Conclusion: IT organisations wishing to maximise Public Cloud return on investment should adopt a Cloud Governance Maturity Model that ensures consistent delivery, builds trust and leverages new technology. This will enable IT organisations to effectively manage their sourcing portfolio by balancing cost and risks, creating value and realising the desired benefits.
Conclusion: In-house IT Service Management (ITSM) initiatives require considerable time and investment (up-to three years, up-to $1.5 million approximately). This has resulted in limited senior management continuous buy-in and reduced ITSM benefits realisation. Therefore, IT organisations wishing to implement ITSM should evaluate a public cloud alternative versus the cost and merits of establishing in-house service management capability.
Conclusion: Some SaaS service providers can exercise ‘exit for convenience’ contractual terms by giving no more than thirty days termination notice. As a result, SaaS users will be at a high risk to recover services on time and without data loss. Therefore, IT organisations wishing to migrate critical services to public SaaS should develop a Contingency Plan and test it regularly. The Contingency Plan establishment cost should be incorporated into the business case for public SaaS migration.
Conclusion: IT organisations wishing to migrate in-house services to public cloud should ensure that service providers understand the complexity of the in-house architecture candidate for cloud migration. This can be achieved by identifying the in-house service failure points within the legacy applications and their associated infrastructure. The service providers’ lack of understanding of the existing operational weaknesses will most likely extend the transition period and delay achieving the expected service levels in a gradual and cost-effective manner.
Conclusion: IT organisations managing a multi-sourced environment and wishing to reduce unscheduled service downtime, should establish end-to-end Change Management Frameworks. This will ensure that business operations remain unaffected by service providers’ system changes.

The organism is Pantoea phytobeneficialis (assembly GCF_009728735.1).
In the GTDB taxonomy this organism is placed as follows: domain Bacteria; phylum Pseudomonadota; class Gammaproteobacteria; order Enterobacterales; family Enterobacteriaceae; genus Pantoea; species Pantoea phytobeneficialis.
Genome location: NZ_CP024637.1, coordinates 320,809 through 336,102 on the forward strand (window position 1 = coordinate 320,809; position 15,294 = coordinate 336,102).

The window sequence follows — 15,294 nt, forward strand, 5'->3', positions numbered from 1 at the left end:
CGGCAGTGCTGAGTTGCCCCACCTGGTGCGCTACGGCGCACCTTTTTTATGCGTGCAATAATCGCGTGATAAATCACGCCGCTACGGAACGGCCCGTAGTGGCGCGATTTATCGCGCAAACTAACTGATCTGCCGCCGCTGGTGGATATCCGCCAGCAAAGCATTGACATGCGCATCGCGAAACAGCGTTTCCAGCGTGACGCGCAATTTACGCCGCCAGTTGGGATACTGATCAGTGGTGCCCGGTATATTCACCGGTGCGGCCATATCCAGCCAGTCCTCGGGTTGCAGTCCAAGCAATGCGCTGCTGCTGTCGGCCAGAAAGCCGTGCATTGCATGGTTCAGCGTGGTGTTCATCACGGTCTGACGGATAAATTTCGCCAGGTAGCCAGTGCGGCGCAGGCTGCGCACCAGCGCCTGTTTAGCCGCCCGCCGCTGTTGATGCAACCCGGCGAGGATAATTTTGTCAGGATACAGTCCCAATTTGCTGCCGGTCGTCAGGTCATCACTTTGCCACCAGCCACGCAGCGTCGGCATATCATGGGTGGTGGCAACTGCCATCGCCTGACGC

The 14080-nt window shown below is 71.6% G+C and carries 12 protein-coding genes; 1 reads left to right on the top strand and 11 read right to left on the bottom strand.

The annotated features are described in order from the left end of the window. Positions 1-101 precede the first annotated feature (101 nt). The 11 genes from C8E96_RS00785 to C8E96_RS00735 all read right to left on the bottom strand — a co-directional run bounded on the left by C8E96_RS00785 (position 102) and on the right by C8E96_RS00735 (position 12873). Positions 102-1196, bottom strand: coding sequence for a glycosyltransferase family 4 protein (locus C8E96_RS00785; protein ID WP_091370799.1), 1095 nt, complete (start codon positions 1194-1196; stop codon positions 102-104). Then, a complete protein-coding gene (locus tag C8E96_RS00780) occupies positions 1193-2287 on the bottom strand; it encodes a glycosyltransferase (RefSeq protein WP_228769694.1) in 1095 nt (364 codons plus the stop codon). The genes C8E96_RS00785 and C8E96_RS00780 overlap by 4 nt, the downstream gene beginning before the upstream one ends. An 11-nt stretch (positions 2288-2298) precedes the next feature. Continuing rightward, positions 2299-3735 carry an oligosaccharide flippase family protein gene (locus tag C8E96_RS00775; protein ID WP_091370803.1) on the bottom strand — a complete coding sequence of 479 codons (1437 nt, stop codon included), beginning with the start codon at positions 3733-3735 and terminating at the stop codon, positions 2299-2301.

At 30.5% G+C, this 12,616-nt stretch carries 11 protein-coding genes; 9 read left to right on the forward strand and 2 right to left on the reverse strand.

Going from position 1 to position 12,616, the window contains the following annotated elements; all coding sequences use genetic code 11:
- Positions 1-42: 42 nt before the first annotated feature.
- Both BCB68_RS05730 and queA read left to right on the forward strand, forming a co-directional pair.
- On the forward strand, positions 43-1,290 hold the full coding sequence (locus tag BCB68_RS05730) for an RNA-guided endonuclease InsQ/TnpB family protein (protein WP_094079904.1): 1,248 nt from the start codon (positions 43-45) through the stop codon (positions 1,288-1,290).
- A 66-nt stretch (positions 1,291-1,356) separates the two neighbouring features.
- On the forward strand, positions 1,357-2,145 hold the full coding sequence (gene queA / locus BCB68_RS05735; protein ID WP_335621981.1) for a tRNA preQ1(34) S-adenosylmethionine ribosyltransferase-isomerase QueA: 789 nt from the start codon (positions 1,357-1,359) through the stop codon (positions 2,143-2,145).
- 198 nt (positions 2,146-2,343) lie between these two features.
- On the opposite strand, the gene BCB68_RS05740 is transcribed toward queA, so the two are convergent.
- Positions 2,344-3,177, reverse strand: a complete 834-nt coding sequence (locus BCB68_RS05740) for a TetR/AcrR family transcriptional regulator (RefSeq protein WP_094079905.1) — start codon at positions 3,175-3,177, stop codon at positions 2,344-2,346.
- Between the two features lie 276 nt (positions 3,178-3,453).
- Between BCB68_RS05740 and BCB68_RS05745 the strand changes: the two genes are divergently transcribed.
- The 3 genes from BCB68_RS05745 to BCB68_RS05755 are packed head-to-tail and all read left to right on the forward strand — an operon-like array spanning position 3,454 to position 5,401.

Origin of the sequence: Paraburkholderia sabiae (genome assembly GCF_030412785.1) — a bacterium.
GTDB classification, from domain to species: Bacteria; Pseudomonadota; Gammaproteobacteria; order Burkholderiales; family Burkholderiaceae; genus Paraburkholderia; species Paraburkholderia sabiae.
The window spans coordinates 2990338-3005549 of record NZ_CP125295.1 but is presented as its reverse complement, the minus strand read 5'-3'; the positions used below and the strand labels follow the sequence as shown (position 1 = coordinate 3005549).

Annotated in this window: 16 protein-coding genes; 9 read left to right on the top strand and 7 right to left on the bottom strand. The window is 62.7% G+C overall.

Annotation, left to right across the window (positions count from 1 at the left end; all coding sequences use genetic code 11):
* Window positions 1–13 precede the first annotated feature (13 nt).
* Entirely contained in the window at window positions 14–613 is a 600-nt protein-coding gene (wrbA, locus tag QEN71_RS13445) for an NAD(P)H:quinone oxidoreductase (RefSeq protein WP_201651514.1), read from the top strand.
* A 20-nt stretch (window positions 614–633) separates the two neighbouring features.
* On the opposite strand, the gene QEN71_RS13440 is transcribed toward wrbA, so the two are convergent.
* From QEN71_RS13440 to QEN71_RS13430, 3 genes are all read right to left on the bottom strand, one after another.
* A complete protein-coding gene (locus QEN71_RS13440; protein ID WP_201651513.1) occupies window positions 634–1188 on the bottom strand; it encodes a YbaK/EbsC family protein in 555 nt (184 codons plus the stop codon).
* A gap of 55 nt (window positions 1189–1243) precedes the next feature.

Conclusion: Driving value from Infrastructure as a Service (IaaS) requires more than just a technical evaluation. IT Organisations must get clear understanding of the features and benefits of the billing model and how these are aligned to, and can be used to drive, the business’ objectives (e.g. faster time to solution, rapid scale-up and down, infrastructure costs to usage and revenues).
Achieving this understanding will require IT organisations to elevate the evaluation of the IaaS billing model to the same level of consideration as other key non-functional requirements such as availability, recoverability, and security. Organisations that fail to do this may find themselves locked into costly, inflexible IaaS contracts that are not aligned to the business objective and which fail to deliver the full potential of the Cloud.
Conclusion: Given that the public cloud value is maximised when end-to-end SaaS is reached, IT organisations’ misunderstanding of SaaS building blocks, business applications architecture integration and lack of mature multi-sourced environment governance will limit SaaS public cloud adoption. CIOs should establish a cloud sourcing strategy to assess the feasibility and cost effectiveness to gradually migrate business applications to public cloud. Failure to do so might minimise public cloud opportunity to improve enterprises’ performance and/or reduce the cost of doing business.
Conclusion: Demand for storage capacity continues to grow at 60%+ per annum, requiring ongoing capital investments in incremental capacity upgrades, or worse, a capital intensive rip and replace upgrade every 3-4 years. Since “cloud” is the current IT buzzword, IT organisations are being asked to look at how the use of cloud storage can reduce cost and transform lumpy capital expenditure into a more uniform “pay as you go” operational cost.
Conclusion: The increasing reliance of software solutions on third party web services creates new kinds of risks that must be considered when designing software systems. The main difference between in-house software components and external web services is the level of control available in the event of unforeseen issues. Consequently it is prudent to invest in improving the level of fault-tolerance and usability of applications. In order to determine where improvements are needed, organisations need to understand the end-to-end web service supply chains that are encoded in their software solutions.